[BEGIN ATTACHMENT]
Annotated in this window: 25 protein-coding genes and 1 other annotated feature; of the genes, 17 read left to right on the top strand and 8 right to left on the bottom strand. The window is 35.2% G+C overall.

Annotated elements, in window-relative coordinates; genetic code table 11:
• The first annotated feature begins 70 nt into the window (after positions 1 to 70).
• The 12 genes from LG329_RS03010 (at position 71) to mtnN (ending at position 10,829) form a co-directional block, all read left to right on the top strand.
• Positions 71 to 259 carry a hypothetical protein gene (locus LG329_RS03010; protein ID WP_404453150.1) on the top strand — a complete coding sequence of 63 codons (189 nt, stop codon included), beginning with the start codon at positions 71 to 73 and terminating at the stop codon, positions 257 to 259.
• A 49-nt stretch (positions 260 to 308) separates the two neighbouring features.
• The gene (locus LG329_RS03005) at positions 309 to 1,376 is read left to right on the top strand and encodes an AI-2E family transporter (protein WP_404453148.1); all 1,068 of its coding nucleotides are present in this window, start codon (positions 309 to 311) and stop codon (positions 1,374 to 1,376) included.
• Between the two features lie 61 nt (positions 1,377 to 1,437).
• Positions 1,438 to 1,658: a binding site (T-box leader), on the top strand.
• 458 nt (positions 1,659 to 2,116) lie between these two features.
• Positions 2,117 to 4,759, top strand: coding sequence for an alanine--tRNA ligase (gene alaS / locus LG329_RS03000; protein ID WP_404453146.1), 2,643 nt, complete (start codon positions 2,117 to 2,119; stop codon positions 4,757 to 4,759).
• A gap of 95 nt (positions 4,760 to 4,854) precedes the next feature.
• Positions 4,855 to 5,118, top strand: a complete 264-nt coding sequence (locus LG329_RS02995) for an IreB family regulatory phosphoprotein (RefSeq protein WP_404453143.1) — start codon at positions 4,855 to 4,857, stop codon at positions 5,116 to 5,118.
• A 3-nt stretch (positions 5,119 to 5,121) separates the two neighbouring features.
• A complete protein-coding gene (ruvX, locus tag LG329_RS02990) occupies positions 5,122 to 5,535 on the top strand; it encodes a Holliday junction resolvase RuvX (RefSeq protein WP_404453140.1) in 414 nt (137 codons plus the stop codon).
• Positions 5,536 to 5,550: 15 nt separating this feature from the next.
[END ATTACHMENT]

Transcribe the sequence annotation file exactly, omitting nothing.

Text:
Annotated in this window: 25 protein-coding genes and 1 other annotated feature; of the genes, 17 read left to right on the top strand and 8 right to left on the bottom strand. The window is 35.2% G+C overall.

Annotated elements, in window-relative coordinates; genetic code table 11:
• The first annotated feature begins 70 nt into the window (after positions 1 to 70).
• The 12 genes from LG329_RS03010 (at position 71) to mtnN (ending at position 10,829) form a co-directional block, all read left to right on the top strand.
• Positions 71 to 259 carry a hypothetical protein gene (locus LG329_RS03010; protein ID WP_404453150.1) on the top strand — a complete coding sequence of 63 codons (189 nt, stop codon included), beginning with the start codon at positions 71 to 73 and terminating at the stop codon, positions 257 to 259.
• A 49-nt stretch (positions 260 to 308) separates the two neighbouring features.
• The gene (locus LG329_RS03005) at positions 309 to 1,376 is read left to right on the top strand and encodes an AI-2E family transporter (protein WP_404453148.1); all 1,068 of its coding nucleotides are present in this window, start codon (positions 309 to 311) and stop codon (positions 1,374 to 1,376) included.
• Between the two features lie 61 nt (positions 1,377 to 1,437).
• Positions 1,438 to 1,658: a binding site (T-box leader), on the top strand.
• 458 nt (positions 1,659 to 2,116) lie between these two features.
• Positions 2,117 to 4,759, top strand: coding sequence for an alanine--tRNA ligase (gene alaS / locus LG329_RS03000; protein ID WP_404453146.1), 2,643 nt, complete (start codon positions 2,117 to 2,119; stop codon positions 4,757 to 4,759).
• A gap of 95 nt (positions 4,760 to 4,854) precedes the next feature.
• Positions 4,855 to 5,118, top strand: a complete 264-nt coding sequence (locus LG329_RS02995) for an IreB family regulatory phosphoprotein (RefSeq protein WP_404453143.1) — start codon at positions 4,855 to 4,857, stop codon at positions 5,116 to 5,118.
• A 3-nt stretch (positions 5,119 to 5,121) separates the two neighbouring features.
• A complete protein-coding gene (ruvX, locus tag LG329_RS02990) occupies positions 5,122 to 5,535 on the top strand; it encodes a Holliday junction resolvase RuvX (RefSeq protein WP_404453140.1) in 414 nt (137 codons plus the stop codon).
• Positions 5,536 to 5,550: 15 nt separating this feature from the next.